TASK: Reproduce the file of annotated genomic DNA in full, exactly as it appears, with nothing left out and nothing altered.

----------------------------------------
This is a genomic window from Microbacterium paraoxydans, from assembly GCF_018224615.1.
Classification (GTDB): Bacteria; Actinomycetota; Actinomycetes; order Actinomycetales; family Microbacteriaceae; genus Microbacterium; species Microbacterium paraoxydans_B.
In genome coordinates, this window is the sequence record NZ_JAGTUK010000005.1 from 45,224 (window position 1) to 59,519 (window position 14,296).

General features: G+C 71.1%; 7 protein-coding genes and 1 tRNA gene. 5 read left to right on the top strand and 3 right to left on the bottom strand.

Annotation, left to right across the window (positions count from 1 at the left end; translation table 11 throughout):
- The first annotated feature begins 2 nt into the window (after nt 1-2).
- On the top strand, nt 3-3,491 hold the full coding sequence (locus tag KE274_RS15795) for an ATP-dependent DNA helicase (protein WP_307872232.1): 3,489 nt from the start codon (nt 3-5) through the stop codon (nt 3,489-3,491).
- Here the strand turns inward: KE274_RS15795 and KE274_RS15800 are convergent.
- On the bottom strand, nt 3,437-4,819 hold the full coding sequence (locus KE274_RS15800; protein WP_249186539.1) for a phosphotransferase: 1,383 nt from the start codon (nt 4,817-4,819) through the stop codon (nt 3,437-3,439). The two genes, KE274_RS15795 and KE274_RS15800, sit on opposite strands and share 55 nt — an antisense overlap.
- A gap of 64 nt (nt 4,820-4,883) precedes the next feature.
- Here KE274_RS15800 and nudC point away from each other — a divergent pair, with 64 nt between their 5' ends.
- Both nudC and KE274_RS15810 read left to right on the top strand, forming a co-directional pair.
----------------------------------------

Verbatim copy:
This is a genomic window from Microbacterium paraoxydans, from assembly GCF_018224615.1.
Classification (GTDB): Bacteria; Actinomycetota; Actinomycetes; order Actinomycetales; family Microbacteriaceae; genus Microbacterium; species Microbacterium paraoxydans_B.
In genome coordinates, this window is the sequence record NZ_JAGTUK010000005.1 from 45,224 (window position 1) to 59,519 (window position 14,296).

General features: G+C 71.1%; 7 protein-coding genes and 1 tRNA gene. 5 read left to right on the top strand and 3 right to left on the bottom strand.

Annotation, left to right across the window (positions count from 1 at the left end; translation table 11 throughout):
- The first annotated feature begins 2 nt into the window (after nt 1-2).
- On the top strand, nt 3-3,491 hold the full coding sequence (locus tag KE274_RS15795) for an ATP-dependent DNA helicase (protein WP_307872232.1): 3,489 nt from the start codon (nt 3-5) through the stop codon (nt 3,489-3,491).
- Here the strand turns inward: KE274_RS15795 and KE274_RS15800 are convergent.
- On the bottom strand, nt 3,437-4,819 hold the full coding sequence (locus KE274_RS15800; protein WP_249186539.1) for a phosphotransferase: 1,383 nt from the start codon (nt 4,817-4,819) through the stop codon (nt 3,437-3,439). The two genes, KE274_RS15795 and KE274_RS15800, sit on opposite strands and share 55 nt — an antisense overlap.
- A gap of 64 nt (nt 4,820-4,883) precedes the next feature.
- Here KE274_RS15800 and nudC point away from each other — a divergent pair, with 64 nt between their 5' ends.
- Both nudC and KE274_RS15810 read left to right on the top strand, forming a co-directional pair.